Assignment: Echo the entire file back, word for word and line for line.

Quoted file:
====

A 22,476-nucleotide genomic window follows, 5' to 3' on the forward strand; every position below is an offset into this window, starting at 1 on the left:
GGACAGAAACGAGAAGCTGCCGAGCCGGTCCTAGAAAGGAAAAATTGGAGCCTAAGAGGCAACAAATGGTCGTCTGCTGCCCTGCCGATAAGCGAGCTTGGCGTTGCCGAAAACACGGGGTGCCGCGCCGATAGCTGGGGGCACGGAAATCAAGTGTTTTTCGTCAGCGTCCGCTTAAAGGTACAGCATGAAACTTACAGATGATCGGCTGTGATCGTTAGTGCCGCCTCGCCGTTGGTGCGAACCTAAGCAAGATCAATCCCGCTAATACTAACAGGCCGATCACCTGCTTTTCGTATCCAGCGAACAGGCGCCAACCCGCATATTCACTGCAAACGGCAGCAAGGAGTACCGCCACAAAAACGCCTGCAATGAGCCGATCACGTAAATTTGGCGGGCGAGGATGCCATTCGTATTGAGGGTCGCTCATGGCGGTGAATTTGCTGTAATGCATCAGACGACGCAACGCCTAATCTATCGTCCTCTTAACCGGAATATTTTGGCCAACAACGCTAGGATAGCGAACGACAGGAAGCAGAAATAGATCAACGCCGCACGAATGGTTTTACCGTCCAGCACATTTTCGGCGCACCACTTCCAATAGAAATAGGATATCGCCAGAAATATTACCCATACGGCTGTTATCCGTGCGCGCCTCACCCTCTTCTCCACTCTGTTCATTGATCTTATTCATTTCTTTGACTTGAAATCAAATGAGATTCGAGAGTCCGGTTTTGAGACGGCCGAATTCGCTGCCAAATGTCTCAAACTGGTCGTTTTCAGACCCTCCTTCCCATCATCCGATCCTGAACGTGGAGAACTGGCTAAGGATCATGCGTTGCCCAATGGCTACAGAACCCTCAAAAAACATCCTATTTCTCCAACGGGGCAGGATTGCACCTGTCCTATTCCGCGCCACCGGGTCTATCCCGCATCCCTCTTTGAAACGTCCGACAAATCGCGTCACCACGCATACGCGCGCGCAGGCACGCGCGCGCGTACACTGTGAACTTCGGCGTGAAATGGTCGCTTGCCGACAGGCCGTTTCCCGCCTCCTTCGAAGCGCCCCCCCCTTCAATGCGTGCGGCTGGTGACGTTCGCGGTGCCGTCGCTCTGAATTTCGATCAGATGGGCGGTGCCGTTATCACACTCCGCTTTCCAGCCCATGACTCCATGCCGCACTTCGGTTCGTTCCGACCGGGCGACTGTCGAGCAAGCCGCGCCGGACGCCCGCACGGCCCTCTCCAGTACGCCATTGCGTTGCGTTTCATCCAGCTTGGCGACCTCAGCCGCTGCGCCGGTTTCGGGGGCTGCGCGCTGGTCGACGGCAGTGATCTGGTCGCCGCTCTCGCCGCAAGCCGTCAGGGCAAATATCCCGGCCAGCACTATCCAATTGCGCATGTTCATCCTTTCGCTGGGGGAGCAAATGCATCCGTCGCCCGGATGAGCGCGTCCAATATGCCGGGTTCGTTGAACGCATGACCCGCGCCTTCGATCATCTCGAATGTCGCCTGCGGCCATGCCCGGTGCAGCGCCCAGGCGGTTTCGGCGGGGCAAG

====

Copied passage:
A 22,476-nucleotide genomic window follows, 5' to 3' on the forward strand; every position below is an offset into this window, starting at 1 on the left:
GGACAGAAACGAGAAGCTGCCGAGCCGGTCCTAGAAAGGAAAAATTGGAGCCTAAGAGGCAACAAATGGTCGTCTGCTGCCCTGCCGATAAGCGAGCTTGGCGTTGCCGAAAACACGGGGTGCCGCGCCGATAGCTGGGGGCACGGAAATCAAGTGTTTTTCGTCAGCGTCCGCTTAAAGGTACAGCATGAAACTTACAGATGATCGGCTGTGATCGTTAGTGCCGCCTCGCCGTTGGTGCGAACCTAAGCAAGATCAATCCCGCTAATACTAACAGGCCGATCACCTGCTTTTCGTATCCAGCGAACAGGCGCCAACCCGCATATTCACTGCAAACGGCAGCAAGGAGTACCGCCACAAAAACGCCTGCAATGAGCCGATCACGTAAATTTGGCGGGCGAGGATGCCATTCGTATTGAGGGTCGCTCATGGCGGTGAATTTGCTGTAATGCATCAGACGACGCAACGCCTAATCTATCGTCCTCTTAACCGGAATATTTTGGCCAACAACGCTAGGATAGCGAACGACAGGAAGCAGAAATAGATCAACGCCGCACGAATGGTTTTACCGTCCAGCACATTTTCGGCGCACCACTTCCAATAGAAATAGGATATCGCCAGAAATATTACCCATACGGCTGTTATCCGTGCGCGCCTCACCCTCTTCTCCACTCTGTTCATTGATCTTATTCATTTCTTTGACTTGAAATCAAATGAGATTCGAGAGTCCGGTTTTGAGACGGCCGAATTCGCTGCCAAATGTCTCAAACTGGTCGTTTTCAGACCCTCCTTCCCATCATCCGATCCTGAACGTGGAGAACTGGCTAAGGATCATGCGTTGCCCAATGGCTACAGAACCCTCAAAAAACATCCTATTTCTCCAACGGGGCAGGATTGCACCTGTCCTATTCCGCGCCACCGGGTCTATCCCGCATCCCTCTTTGAAACGTCCGACAAATCGCGTCACCACGCATACGCGCGCGCAGGCACGCGCGCGCGTACACTGTGAACTTCGGCGTGAAATGGTCGCTTGCCGACAGGCCGTTTCCCGCCTCCTTCGAAGCGCCCCCCCCTTCAATGCGTGCGGCTGGTGACGTTCGCGGTGCCGTCGCTCTGAATTTCGATCAGATGGGCGGTGCCGTTATCACACTCCGCTTTCCAGCCCATGACTCCATGCCGCACTTCGGTTCGTTCCGACCGGGCGACTGTCGAGCAAGCCGCGCCGGACGCCCGCACGGCCCTCTCCAGTACGCCATTGCGTTGCGTTTCATCCAGCTTGGCGACCTCAGCCGCTGCGCCGGTTTCGGGGGCTGCGCGCTGGTCGACGGCAGTGATCTGGTCGCCGCTCTCGCCGCAAGCCGTCAGGGCAAATATCCCGGCCAGCACTATCCAATTGCGCATGTTCATCCTTTCGCTGGGGGAGCAAATGCATCCGTCGCCCGGATGAGCGCGTCCAATATGCCGGGTTCGTTGAACGCATGACCCGCGCCTTCGATCATCTCGAATGTCGCCTGCGGCCATGCCCGGTGCAGCGCCCAGGCGGTTTCGGCGGGGCAAG